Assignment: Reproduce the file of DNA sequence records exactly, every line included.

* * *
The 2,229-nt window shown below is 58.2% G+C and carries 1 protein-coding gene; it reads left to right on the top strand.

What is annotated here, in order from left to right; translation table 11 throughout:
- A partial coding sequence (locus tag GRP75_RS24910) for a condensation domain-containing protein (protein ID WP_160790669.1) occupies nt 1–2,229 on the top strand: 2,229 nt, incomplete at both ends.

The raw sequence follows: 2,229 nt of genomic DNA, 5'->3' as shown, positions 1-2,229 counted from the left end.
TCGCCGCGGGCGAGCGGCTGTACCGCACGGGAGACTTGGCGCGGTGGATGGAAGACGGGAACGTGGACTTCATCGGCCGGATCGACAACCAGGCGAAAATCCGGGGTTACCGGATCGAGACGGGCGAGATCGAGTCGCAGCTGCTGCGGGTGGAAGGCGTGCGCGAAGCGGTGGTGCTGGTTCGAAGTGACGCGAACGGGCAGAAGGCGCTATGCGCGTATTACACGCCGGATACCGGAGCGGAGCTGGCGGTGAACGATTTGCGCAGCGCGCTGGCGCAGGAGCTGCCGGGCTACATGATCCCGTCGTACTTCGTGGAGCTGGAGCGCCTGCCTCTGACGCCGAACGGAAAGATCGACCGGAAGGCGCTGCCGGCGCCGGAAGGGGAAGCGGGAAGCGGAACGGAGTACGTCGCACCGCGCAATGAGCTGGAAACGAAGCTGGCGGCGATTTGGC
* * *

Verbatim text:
The 2,229-nt window shown below is 58.2% G+C and carries 1 protein-coding gene; it reads left to right on the top strand.

What is annotated here, in order from left to right; translation table 11 throughout:
- A partial coding sequence (locus tag GRP75_RS24910) for a condensation domain-containing protein (protein ID WP_160790669.1) occupies nt 1–2,229 on the top strand: 2,229 nt, incomplete at both ends.

The raw sequence follows: 2,229 nt of genomic DNA, 5'->3' as shown, positions 1-2,229 counted from the left end.
TCGCCGCGGGCGAGCGGCTGTACCGCACGGGAGACTTGGCGCGGTGGATGGAAGACGGGAACGTGGACTTCATCGGCCGGATCGACAACCAGGCGAAAATCCGGGGTTACCGGATCGAGACGGGCGAGATCGAGTCGCAGCTGCTGCGGGTGGAAGGCGTGCGCGAAGCGGTGGTGCTGGTTCGAAGTGACGCGAACGGGCAGAAGGCGCTATGCGCGTATTACACGCCGGATACCGGAGCGGAGCTGGCGGTGAACGATTTGCGCAGCGCGCTGGCGCAGGAGCTGCCGGGCTACATGATCCCGTCGTACTTCGTGGAGCTGGAGCGCCTGCCTCTGACGCCGAACGGAAAGATCGACCGGAAGGCGCTGCCGGCGCCGGAAGGGGAAGCGGGAAGCGGAACGGAGTACGTCGCACCGCGCAATGAGCTGGAAACGAAGCTGGCGGCGATTTGGC